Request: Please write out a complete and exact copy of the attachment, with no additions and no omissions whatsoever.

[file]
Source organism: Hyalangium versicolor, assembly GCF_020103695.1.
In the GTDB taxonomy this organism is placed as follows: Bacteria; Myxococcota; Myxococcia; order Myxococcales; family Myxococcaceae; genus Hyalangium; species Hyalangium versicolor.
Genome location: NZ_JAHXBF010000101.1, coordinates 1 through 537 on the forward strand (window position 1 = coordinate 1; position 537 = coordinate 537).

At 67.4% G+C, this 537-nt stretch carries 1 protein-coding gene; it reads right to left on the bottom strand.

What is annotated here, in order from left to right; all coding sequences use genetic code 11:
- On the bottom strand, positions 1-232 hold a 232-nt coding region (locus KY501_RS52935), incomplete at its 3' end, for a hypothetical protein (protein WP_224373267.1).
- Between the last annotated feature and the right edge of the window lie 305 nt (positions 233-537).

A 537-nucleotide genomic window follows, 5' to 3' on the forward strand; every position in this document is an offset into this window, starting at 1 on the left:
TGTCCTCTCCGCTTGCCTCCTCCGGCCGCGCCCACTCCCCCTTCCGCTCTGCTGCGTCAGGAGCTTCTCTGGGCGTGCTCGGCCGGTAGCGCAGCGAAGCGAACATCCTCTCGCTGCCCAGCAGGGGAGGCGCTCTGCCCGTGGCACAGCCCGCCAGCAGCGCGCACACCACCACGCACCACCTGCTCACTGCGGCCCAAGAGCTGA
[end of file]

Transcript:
Source organism: Hyalangium versicolor, assembly GCF_020103695.1.
In the GTDB taxonomy this organism is placed as follows: Bacteria; Myxococcota; Myxococcia; order Myxococcales; family Myxococcaceae; genus Hyalangium; species Hyalangium versicolor.
Genome location: NZ_JAHXBF010000101.1, coordinates 1 through 537 on the forward strand (window position 1 = coordinate 1; position 537 = coordinate 537).

At 67.4% G+C, this 537-nt stretch carries 1 protein-coding gene; it reads right to left on the bottom strand.

What is annotated here, in order from left to right; all coding sequences use genetic code 11:
- On the bottom strand, positions 1-232 hold a 232-nt coding region (locus KY501_RS52935), incomplete at its 3' end, for a hypothetical protein (protein WP_224373267.1).
- Between the last annotated feature and the right edge of the window lie 305 nt (positions 233-537).

A 537-nucleotide genomic window follows, 5' to 3' on the forward strand; every position in this document is an offset into this window, starting at 1 on the left:
TGTCCTCTCCGCTTGCCTCCTCCGGCCGCGCCCACTCCCCCTTCCGCTCTGCTGCGTCAGGAGCTTCTCTGGGCGTGCTCGGCCGGTAGCGCAGCGAAGCGAACATCCTCTCGCTGCCCAGCAGGGGAGGCGCTCTGCCCGTGGCACAGCCCGCCAGCAGCGCGCACACCACCACGCACCACCTGCTCACTGCGGCCCAAGAGCTGA